TEA Banner
TEA Navbar

9 February, 2001

CTD - Conductivity, Temperature, Depth

The CTD is a very elaborate water collection device that has the potential to sample sea water at 24 different depths. The CTD is also the first experiment we conduct when we arrive at a station (Why would we collect water before sediment? *). As we send the CTD to the bottom of the ocean, information is being sent back to us constantly. For example, the temperature of the water is measured 24 times a second, which with the CTD traveling at a speed of 30 to 50 meters a minute means a reading every 2 cm! What is so important about water temperature? The water here in Antarctica is the coldest and saltiest anywhere in the world. If cold surface water is denser than the water below what does it do ? Right! Sink! The same is true for salt water, and as such the water from here is where most of the world's ocean bottom water comes from. You might not know this, but water has structure; just as there is specific architecture in buildings, so it is with water. When we talk of the "water column" we are talking of its architecture. Its architecture is defined mostly by mass, density, and composition. Temperature and salinity alone can actually make a fingerprint of sorts. Water can only change its temperature and salinity at the surface. Once the water sinks it cannot change anymore, so a fingerprint of the water is made. Over time, as the water slowly travels the ocean floor it maintains its fingerprint so that one day, 500 to a 1000 later years, perchance, someone may take a sample off the coast of California and they could actually trace the water back by its fingerprint, to the approximate time it first sank here in Antarctica. Several scientists on board are using the water samples for several different things. I am looking at the diatoms in the surface water, as well as at its photosynthetic maximum, which can be up to tens of meters below the surface. Others are interested in the temperature of the water at the bottom. Dr Dunbar is testing so many things that I will have to save his work for another journal entry.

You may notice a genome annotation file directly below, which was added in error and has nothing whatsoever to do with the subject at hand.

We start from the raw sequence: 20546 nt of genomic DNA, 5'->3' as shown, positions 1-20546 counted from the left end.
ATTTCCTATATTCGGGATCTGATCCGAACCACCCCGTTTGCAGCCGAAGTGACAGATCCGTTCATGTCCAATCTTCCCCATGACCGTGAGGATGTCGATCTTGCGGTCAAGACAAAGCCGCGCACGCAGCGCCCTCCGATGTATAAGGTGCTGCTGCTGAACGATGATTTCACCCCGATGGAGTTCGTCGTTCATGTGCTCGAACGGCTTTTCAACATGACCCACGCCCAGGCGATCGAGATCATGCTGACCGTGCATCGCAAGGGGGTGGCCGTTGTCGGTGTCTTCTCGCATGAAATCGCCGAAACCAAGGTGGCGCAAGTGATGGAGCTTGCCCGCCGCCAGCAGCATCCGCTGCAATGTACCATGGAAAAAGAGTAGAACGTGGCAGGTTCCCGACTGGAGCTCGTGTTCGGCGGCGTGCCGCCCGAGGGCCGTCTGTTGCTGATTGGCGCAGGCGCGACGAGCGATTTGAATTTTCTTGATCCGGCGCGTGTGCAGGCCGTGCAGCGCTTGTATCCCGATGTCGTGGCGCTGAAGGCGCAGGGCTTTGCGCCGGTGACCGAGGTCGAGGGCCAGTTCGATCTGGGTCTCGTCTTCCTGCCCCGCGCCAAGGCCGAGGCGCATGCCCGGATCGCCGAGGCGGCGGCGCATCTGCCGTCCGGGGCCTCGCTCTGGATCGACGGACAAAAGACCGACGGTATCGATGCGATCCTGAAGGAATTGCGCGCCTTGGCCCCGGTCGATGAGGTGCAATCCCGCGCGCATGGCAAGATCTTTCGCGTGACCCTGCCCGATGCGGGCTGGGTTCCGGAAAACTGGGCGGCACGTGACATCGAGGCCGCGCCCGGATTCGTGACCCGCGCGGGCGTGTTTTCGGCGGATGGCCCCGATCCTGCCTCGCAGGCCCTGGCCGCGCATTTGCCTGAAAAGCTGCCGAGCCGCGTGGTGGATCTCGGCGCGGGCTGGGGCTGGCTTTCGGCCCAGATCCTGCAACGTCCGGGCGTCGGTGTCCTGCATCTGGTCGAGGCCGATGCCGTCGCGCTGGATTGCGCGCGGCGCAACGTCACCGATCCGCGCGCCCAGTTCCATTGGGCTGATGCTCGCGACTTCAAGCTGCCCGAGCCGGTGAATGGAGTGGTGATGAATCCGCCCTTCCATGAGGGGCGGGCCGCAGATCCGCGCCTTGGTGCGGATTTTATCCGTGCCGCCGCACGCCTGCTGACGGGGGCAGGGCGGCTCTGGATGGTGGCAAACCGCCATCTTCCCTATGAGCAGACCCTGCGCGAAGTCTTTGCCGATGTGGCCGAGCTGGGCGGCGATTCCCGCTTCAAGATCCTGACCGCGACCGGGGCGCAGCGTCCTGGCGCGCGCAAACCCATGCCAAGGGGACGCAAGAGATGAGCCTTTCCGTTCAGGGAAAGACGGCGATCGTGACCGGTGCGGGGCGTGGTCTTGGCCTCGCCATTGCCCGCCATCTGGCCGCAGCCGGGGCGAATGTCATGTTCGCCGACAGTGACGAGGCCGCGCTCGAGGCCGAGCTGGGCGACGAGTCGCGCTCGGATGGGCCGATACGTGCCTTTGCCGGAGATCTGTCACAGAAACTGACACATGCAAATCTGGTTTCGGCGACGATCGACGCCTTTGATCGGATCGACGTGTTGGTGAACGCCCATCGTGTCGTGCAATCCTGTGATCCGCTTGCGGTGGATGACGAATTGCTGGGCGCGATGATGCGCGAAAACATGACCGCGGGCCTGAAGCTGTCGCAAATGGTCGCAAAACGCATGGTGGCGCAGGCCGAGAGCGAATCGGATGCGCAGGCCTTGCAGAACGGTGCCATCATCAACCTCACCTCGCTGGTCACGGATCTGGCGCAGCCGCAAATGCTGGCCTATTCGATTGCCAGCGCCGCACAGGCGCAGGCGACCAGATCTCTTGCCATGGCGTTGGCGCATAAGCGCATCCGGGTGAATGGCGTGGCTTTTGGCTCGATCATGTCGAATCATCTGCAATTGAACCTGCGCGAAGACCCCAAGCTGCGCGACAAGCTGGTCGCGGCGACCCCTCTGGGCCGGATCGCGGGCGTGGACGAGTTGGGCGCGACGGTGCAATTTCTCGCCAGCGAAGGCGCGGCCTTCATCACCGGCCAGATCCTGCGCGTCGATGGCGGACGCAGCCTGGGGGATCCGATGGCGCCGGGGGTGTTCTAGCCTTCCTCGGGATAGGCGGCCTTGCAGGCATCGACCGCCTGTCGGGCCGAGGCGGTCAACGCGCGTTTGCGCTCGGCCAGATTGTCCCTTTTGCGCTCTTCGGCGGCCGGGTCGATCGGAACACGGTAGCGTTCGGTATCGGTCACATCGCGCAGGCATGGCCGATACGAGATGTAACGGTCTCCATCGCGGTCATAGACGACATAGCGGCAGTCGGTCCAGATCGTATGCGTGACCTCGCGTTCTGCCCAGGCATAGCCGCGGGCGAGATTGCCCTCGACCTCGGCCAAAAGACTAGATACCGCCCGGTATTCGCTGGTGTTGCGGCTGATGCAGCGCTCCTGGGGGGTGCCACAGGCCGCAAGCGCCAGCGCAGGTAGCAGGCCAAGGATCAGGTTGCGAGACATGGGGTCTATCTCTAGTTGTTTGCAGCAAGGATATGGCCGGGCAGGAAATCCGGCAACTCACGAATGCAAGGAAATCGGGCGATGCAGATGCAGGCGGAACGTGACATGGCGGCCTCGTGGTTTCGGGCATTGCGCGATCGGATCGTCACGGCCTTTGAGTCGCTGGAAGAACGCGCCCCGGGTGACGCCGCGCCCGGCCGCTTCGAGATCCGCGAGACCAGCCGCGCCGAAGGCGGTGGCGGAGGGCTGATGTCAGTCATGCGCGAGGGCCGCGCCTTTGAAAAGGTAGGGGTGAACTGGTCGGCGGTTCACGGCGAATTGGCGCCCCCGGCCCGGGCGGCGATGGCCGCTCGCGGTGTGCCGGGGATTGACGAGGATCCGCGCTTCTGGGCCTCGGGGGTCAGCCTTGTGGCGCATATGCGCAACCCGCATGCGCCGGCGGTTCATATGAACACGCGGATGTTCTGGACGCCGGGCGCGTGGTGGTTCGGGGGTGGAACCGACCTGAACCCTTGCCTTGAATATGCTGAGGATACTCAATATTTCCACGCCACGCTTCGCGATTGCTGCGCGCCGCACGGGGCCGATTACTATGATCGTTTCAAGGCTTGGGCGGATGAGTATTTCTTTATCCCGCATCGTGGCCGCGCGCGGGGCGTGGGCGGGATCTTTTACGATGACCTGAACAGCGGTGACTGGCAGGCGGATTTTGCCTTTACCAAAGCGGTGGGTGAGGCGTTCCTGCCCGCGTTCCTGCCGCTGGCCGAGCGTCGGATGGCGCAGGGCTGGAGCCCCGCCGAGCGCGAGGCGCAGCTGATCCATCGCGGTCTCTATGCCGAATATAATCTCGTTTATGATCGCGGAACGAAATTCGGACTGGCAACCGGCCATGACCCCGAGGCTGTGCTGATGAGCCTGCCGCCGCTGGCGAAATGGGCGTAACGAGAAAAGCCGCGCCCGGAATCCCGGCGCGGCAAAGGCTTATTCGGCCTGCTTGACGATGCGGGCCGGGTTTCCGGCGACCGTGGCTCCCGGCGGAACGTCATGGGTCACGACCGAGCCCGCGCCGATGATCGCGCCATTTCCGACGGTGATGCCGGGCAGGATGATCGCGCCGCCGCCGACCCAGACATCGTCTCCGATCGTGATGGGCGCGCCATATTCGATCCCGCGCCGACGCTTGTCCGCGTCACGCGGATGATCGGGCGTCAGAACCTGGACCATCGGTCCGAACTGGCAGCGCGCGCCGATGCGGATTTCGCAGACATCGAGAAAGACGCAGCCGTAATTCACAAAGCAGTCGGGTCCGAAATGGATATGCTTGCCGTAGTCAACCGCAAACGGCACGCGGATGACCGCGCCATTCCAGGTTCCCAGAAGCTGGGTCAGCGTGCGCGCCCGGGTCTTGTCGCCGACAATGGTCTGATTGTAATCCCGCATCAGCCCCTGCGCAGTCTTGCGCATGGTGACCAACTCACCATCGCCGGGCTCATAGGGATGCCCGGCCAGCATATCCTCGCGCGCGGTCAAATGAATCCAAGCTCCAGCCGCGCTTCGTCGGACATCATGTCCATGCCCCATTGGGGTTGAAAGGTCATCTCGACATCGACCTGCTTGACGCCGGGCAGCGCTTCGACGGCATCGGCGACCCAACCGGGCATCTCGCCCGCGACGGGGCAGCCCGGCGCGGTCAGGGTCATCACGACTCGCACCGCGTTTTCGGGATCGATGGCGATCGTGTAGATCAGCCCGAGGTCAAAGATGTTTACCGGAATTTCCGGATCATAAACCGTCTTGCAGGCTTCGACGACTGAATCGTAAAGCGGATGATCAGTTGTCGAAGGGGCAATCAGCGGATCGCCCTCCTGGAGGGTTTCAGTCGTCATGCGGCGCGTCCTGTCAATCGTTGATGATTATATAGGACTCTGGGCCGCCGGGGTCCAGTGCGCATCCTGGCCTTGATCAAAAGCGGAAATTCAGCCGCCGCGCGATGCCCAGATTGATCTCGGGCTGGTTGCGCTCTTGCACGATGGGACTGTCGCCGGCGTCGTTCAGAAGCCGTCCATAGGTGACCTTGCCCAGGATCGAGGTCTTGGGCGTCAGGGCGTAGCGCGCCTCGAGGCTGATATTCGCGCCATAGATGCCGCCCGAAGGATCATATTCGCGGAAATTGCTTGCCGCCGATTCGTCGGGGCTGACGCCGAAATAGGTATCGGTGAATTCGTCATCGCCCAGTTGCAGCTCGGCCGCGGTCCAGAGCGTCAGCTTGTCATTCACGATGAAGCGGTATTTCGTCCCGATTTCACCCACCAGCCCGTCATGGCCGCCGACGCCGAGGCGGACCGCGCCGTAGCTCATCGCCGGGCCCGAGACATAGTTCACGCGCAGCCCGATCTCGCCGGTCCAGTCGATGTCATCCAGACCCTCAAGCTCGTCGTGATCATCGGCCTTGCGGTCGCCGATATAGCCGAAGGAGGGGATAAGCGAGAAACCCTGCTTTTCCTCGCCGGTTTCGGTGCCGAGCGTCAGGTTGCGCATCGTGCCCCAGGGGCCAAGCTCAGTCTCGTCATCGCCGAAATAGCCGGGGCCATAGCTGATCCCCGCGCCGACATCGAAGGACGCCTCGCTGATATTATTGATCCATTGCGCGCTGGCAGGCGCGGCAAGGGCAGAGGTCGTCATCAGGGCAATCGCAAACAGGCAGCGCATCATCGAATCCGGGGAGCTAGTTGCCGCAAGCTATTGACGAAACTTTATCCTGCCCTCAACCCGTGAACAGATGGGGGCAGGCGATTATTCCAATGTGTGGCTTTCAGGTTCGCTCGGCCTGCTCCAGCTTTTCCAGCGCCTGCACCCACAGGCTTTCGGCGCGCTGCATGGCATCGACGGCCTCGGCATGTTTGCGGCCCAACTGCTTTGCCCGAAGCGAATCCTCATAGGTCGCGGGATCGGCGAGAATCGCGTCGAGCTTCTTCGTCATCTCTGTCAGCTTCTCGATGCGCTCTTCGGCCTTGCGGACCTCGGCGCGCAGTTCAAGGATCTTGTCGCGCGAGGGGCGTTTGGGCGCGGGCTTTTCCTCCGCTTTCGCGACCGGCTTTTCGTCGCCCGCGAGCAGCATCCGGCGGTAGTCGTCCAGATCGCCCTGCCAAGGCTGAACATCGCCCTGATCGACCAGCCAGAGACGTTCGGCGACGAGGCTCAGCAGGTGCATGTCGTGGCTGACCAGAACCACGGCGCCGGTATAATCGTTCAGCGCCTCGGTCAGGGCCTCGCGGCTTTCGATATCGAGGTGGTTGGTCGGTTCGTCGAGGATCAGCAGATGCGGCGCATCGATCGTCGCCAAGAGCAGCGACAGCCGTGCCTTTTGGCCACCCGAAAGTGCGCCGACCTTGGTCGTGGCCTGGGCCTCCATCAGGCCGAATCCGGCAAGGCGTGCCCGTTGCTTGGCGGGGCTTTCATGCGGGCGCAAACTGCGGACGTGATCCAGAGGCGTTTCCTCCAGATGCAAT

(The reason for doing the CTD first is so that we don't have any sediment mixing with the water and changing our sample)

Contact the TEA in the field at .
If you cannot connect through your browser, copy the TEA's e-mail address in the "To:" line of your favorite e-mail package.